Posted on: 23rd September 2019
“Jesus increased in wisdom and stature and in favour with God and man.”
Where do you go to find wisdom? We have been considering the vision statement for St Wilfrid’s and we will continue to do this in our assemblies and devotionals this half term. We started with considering that acknowledging God and accepting he has a direction for our lives is a great starting place. How can we be sure the direction we follow is from God? There seem to be so many voices out there pulling us in so many different directions.
Luke chapter 2 is a fascinating, brief insight, into the development of Jesus. Very little is recorded of his life from the age of twelve to thirty. But we do read that Jesus’ parents followed the customs and went to Jerusalem every year. I wonder what the response would be now to his parents supervision of him. We read that, “After the festival was over, while his parents were returning home, the boy Jesus stayed behind in Jerusalem, but they were unaware of it.” It goes on to say that, three days later (!!!) they found him sitting among the teachers, listening to them and asking them questions.
Jesus knew that if he got around the right people, he listened and asked questions, he would grow in wisdom. The same applies to us. The challenge this week is to consider, who are you spending your time with? Are you listening to the right voices? Are you asking questions to deepen your understanding?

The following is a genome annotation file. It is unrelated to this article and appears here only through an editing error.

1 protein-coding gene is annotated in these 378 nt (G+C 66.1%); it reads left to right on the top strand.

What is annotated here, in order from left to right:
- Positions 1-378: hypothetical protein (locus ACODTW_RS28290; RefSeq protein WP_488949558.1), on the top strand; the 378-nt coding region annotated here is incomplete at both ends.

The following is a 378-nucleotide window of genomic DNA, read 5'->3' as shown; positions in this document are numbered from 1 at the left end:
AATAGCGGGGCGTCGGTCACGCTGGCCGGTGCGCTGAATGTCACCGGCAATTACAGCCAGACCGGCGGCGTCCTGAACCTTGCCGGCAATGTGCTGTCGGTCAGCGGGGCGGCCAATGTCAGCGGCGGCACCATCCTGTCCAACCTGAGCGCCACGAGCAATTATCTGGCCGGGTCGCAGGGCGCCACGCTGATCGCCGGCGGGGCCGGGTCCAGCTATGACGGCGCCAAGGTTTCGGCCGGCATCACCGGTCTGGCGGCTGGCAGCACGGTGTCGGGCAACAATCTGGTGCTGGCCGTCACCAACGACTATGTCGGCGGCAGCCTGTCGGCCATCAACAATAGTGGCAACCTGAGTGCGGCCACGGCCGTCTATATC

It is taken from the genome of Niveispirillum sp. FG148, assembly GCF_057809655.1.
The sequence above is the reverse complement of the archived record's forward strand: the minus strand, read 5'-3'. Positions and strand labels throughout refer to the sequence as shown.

Posted on: 24th September 2018
“And [Joseph’s] master saw that the Lord was with him and that the Lord made all he did to prosper in his hand. So Joseph found favour in his eyes and served him.”
Do you have a favourite Bible story? Is there a character that you admire the most? Are there mistakes a character has made that you feel like screaming at them or taking them one side to have a quiet talk about how they could have gone about it differently?
Joseph’s life can be viewed from a number of perspectives. We have the end of the story so are able to reassure ourselves that everything he went through would eventually be worth it. If you do not know the story, please spend some time reading the following few chapters in Genesis.
But imagine now taking a young lad, with a bright coat, and describing the trial he would face. Imagine telling him he will start in a pit, then a slave line, then in prison for a good part of 20 years. Considering these events, do they support the verse that was used to describe Joseph? Is this the favour he would have hoped for?
Contrast another Bible character. In Luke 2:52 we hear of a young boy, aged twelve, developing in four different areas. The writer of the gospel mentions growth in wisdom, stature, favour with God and favour with others. Little is known of this character’s life until the age of thirty. At this point we begin to see the effects of this favour. Again, our perspective allows us to see that ‘all’s well that ends well’, but this favour with others led Jesus to the cross.
In the lives of both these characters, favour does not go hand-in-hand with ease and comfort.
As we consider respect, whether it is earned or deserved, let us consider how we can show favour to others. The promise in God’s word is that his favour is with you today. What does that mean to you? What would it look like if you were favoured by God? I hope you take time to consider this, even if you find yourself at the moment in situations outside of your control. Consider the promise in 1 John 3:1:
“See how very much our Father loves us, for he calls us his children, and that is what we are!”